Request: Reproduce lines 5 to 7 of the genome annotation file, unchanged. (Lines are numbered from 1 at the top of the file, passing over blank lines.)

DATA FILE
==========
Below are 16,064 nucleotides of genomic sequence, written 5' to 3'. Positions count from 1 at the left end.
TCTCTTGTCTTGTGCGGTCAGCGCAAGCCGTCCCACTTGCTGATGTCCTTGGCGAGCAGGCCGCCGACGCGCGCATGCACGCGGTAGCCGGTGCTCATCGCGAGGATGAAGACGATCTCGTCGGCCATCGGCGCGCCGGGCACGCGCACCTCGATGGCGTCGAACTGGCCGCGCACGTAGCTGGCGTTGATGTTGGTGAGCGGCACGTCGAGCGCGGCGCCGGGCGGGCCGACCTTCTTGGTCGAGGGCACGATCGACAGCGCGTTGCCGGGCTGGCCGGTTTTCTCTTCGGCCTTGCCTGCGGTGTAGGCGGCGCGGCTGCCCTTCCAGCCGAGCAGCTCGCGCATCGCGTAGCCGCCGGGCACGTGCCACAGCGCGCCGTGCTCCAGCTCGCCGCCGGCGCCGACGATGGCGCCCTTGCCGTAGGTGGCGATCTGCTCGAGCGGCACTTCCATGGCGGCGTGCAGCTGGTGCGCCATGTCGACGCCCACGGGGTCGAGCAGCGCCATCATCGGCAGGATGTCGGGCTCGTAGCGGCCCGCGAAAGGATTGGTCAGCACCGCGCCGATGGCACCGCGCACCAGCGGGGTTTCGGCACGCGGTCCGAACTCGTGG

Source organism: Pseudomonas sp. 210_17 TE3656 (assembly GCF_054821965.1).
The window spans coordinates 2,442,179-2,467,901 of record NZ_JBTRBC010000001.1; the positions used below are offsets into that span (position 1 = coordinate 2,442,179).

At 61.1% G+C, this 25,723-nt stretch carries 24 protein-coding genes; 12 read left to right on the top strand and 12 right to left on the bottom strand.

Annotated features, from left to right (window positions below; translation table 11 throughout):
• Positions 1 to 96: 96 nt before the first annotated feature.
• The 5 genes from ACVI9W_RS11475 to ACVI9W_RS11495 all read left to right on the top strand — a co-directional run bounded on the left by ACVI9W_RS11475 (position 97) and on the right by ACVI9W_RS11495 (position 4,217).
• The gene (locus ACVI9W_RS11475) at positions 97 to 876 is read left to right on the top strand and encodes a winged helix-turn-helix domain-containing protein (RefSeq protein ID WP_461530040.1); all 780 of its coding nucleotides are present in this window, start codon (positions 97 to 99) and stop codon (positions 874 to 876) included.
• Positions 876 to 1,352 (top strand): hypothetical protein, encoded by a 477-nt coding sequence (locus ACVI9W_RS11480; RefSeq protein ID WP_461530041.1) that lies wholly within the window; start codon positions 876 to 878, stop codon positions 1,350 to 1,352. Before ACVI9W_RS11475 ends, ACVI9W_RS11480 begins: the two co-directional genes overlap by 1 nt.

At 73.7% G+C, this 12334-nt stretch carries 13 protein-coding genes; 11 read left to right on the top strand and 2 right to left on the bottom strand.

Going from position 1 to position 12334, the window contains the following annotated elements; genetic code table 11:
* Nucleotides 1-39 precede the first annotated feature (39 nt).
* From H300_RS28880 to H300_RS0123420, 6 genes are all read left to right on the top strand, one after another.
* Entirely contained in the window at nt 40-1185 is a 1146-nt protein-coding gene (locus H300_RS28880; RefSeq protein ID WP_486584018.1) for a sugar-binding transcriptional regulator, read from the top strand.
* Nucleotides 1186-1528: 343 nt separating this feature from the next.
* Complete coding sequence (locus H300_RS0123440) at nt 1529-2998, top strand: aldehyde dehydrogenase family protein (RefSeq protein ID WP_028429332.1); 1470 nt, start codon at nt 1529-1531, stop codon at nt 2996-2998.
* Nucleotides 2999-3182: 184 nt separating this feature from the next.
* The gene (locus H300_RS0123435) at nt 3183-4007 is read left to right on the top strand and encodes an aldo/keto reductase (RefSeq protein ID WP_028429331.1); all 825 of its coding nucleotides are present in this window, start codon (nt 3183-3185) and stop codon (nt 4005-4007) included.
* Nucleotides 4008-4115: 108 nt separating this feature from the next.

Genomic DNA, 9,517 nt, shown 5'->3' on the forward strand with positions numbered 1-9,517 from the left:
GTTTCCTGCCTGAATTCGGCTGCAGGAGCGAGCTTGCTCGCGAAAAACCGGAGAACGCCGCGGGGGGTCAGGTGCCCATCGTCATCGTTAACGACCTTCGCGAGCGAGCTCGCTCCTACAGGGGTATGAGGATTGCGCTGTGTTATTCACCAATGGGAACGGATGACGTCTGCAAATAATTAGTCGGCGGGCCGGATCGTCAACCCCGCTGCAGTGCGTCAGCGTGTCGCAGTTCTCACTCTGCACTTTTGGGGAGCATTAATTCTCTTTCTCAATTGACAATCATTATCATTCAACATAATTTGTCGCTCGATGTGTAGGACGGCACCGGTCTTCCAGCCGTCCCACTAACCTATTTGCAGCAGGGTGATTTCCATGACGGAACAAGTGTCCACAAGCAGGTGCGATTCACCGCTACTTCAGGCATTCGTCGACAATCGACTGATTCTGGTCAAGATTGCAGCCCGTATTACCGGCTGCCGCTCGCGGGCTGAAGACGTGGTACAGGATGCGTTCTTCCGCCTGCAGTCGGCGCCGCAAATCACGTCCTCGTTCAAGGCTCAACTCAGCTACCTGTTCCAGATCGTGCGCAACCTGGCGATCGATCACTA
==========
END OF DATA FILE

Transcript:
At 61.1% G+C, this 25,723-nt stretch carries 24 protein-coding genes; 12 read left to right on the top strand and 12 right to left on the bottom strand.

Annotated features, from left to right (window positions below; translation table 11 throughout):
• Positions 1 to 96: 96 nt before the first annotated feature.